Sunday, March 13, 2011

(32) State of the Union by Douglas Kennedy

I know that I have spouted off about politically centric fiction novels in recent posts. I guess it should be no surprise to me that some novelists feel the need to write about the political divides our country is dealing with, as we are more politically divided than it has ever been since the Civil War. I think that if someone is going to write about our political differences they should take lessons from Douglas Kennedy.

State of the Union is a wonderfully written novel about Hannah's life. As a child she was the kid that everyone was envious of because her parents were very liberal with their parenting. Her father was very active in the anti-war protests of the 60's which caused great friction between Hannah and her parents more than once. When Hannah decides to become a doctor's wife and settle down in Maine to raise her perfect little family, her parents are more than disappointed that Hannah chose such a conventional role for her life.

Flash forward thirty years and that perfect life that Hannah has worked so hard to create is unraveling. Her twenty-something daughter, Lizzie, is coming apart at the seams after an affair with a married man ends. Then Lizzie goes missing. Hannah and her husband are struggling to hold it together and are giving everything they have got to finding her when in unrelated events, someone from Hannah's past writes a tell all biography about his explosive politically motivated past. And devotes an entire chapter to Hannah. Her entire world is crumbling around her, how can she survive hit after hit?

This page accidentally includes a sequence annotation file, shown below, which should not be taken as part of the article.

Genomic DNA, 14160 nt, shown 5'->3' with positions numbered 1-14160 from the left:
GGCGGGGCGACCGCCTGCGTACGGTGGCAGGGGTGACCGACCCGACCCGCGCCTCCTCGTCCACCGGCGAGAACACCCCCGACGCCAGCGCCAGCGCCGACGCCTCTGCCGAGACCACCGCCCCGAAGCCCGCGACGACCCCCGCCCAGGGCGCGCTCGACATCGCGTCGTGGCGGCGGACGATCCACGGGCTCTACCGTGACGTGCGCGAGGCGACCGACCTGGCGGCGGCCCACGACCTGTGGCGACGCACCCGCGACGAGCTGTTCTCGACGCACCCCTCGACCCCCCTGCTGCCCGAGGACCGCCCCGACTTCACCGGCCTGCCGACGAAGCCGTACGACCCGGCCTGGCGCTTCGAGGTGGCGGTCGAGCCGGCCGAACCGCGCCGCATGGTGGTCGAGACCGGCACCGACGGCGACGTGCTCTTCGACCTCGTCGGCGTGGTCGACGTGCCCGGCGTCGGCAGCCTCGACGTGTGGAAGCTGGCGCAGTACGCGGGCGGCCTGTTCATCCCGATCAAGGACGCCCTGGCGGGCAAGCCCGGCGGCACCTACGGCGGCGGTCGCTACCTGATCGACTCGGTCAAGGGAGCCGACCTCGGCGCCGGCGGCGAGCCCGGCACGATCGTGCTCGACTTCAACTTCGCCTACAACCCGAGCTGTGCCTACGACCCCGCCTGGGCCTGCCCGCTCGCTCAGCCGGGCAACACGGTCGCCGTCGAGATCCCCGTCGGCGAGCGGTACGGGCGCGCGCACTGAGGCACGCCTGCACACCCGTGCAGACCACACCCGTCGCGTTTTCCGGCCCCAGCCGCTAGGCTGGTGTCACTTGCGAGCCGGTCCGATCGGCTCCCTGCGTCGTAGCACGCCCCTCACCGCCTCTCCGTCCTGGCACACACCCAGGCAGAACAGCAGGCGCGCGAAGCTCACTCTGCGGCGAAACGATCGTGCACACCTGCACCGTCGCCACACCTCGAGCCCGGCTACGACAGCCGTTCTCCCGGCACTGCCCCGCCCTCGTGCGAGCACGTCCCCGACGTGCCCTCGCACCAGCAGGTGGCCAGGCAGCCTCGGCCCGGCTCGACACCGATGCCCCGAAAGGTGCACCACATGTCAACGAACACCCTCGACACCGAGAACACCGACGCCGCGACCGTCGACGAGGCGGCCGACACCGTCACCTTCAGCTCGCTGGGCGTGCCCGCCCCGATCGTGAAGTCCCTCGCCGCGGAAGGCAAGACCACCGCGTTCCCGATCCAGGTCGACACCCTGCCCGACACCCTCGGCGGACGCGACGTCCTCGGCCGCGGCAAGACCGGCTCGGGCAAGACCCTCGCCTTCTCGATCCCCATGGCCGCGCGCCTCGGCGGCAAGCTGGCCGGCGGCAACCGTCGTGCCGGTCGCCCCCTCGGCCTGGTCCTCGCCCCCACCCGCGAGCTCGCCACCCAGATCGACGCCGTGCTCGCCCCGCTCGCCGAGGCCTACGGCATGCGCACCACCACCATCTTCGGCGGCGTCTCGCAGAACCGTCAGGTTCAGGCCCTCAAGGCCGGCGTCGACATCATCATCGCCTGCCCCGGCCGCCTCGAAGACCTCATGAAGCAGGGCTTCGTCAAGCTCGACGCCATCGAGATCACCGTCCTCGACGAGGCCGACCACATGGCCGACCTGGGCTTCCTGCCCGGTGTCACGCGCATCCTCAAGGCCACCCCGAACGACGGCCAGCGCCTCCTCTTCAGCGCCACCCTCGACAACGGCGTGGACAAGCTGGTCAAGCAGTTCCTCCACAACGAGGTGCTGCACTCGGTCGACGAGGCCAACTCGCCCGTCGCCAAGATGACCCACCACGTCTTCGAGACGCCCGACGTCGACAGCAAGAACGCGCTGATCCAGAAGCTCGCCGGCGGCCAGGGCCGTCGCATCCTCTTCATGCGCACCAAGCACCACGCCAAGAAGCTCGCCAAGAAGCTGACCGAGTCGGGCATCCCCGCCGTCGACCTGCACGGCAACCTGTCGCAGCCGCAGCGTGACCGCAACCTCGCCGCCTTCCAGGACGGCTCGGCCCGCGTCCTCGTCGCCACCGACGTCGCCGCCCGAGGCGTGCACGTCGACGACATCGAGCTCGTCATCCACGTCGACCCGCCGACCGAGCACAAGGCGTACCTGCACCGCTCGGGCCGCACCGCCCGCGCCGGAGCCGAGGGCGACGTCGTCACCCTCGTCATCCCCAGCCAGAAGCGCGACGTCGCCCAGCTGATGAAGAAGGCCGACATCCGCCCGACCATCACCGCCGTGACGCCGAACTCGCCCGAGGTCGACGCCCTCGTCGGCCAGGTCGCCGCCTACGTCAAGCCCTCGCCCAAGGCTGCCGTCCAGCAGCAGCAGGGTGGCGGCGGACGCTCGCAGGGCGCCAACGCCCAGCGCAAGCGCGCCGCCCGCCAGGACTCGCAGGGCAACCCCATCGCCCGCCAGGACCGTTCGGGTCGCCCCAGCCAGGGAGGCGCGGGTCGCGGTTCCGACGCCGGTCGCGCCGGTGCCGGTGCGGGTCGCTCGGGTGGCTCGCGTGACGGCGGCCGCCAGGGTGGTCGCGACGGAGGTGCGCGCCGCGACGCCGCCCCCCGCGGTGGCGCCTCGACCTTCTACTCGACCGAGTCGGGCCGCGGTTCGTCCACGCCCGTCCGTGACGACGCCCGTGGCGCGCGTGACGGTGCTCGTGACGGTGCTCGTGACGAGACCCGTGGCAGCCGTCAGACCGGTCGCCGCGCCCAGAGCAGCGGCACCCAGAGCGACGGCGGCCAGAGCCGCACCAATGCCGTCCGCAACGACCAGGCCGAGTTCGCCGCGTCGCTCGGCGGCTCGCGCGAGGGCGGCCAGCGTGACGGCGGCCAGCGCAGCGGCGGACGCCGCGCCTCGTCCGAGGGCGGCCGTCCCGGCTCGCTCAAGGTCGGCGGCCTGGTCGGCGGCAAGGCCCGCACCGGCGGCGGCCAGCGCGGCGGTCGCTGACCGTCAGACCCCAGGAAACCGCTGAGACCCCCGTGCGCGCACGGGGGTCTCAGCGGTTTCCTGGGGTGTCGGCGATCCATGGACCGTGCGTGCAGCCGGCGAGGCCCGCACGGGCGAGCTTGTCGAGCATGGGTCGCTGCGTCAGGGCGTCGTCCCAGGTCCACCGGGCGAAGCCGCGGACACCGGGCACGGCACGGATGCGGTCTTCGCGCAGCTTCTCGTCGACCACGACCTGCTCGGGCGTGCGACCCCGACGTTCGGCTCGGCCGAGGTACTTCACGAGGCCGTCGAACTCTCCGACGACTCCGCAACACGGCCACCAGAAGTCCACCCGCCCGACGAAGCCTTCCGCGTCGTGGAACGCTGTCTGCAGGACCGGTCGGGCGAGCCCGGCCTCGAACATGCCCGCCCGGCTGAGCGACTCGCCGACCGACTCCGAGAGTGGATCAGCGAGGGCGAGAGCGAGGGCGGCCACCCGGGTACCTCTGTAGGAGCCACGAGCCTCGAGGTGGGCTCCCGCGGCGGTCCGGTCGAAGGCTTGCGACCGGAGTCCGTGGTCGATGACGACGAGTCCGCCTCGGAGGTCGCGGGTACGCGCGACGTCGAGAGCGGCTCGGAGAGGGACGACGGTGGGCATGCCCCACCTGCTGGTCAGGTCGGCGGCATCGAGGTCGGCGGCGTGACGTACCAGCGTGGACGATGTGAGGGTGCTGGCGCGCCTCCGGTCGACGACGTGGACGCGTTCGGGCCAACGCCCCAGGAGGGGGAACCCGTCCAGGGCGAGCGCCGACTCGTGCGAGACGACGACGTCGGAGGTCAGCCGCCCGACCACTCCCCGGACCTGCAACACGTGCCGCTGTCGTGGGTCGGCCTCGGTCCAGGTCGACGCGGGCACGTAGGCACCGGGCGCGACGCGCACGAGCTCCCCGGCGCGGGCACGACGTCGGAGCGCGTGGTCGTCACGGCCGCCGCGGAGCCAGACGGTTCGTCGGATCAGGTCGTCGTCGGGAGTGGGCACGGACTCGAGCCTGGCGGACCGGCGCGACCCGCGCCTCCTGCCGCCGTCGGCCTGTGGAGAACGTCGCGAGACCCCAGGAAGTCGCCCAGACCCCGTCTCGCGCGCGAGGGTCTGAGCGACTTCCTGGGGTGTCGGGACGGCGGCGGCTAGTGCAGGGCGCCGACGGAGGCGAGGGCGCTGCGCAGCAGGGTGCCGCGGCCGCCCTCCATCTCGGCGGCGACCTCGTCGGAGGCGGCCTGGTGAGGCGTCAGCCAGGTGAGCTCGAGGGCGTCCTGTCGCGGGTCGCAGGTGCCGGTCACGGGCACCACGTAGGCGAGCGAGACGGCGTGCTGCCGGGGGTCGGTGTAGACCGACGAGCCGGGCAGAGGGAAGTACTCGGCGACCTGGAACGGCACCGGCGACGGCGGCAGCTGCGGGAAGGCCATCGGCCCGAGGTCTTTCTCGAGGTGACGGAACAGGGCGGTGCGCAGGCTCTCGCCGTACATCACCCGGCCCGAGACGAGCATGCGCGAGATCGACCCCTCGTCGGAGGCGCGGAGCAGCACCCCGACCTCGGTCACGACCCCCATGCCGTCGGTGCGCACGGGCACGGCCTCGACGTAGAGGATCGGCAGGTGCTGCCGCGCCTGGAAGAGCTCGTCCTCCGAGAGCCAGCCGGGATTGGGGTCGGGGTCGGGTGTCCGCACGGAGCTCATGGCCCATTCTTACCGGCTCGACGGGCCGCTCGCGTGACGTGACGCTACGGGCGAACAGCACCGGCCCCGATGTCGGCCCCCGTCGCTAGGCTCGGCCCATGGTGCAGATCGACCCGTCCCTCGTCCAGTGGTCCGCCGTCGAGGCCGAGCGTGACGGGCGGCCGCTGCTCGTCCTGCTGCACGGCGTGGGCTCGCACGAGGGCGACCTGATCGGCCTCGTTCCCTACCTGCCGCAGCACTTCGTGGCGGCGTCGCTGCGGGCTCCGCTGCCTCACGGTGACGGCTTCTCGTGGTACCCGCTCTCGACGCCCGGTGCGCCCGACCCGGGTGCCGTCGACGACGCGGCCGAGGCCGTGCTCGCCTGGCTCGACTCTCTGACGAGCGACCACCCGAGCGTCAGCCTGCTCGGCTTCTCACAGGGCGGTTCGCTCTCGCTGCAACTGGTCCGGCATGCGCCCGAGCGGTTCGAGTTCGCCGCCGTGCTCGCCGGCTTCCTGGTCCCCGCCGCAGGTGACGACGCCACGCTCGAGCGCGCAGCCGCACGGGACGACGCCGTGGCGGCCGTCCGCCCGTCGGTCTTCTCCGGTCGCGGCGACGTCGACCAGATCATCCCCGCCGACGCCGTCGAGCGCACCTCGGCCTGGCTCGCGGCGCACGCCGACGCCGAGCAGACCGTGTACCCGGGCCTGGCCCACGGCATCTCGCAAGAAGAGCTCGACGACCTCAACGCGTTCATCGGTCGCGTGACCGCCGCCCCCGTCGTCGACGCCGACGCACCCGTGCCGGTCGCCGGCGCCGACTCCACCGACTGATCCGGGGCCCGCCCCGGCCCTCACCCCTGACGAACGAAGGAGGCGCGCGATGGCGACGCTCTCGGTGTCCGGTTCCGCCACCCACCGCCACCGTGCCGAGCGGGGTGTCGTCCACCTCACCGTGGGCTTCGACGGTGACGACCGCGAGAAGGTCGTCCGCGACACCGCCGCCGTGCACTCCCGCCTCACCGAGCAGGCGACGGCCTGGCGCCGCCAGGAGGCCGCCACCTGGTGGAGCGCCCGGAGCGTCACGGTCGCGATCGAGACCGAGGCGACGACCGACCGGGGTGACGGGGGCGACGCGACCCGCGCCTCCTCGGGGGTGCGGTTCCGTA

I really, really enjoyed State of the Union. The parallels between Hannah's relationship with her parents and her relationships with her kids, specifically her Conservative son, Jeff, are interesting to watch throughout the novel. There were many times when it was hard to like Hannah, but it was easy to feel empathetic for her situation. Just one of those issues would be enough to bring a woman to her knees, yet Hannah had to deal with them all simultaneously, and showing great strength while doing so. I liked how Kennedy put forth both viewpoints of the political spectrum with extremists on both sides. He did not condemn one side or the other through his words and THAT is something I enjoyed. I did not come away from this novel feeling as if I had been preached to or talked down to because of my political viewpoint.

As long as there are politics, there will always be differing viewpoints. It is naive of me to think, that with as much as I read, I will be able to avoid novels that have political ideologies differing from mine. But if they are written as Mr. Kennedy has written State of the Union, then I will deal with it just fine. Well done, Mr. Kennedy, I look forward to reading more of your works.


Why I Read...

I remember the carefree summer days when I used to ride my bike to the public library to pick out new books. I would go almost daily to find books to read. I read to learn. I read to explore the world. I read to escape. I read because not reading is not an option.

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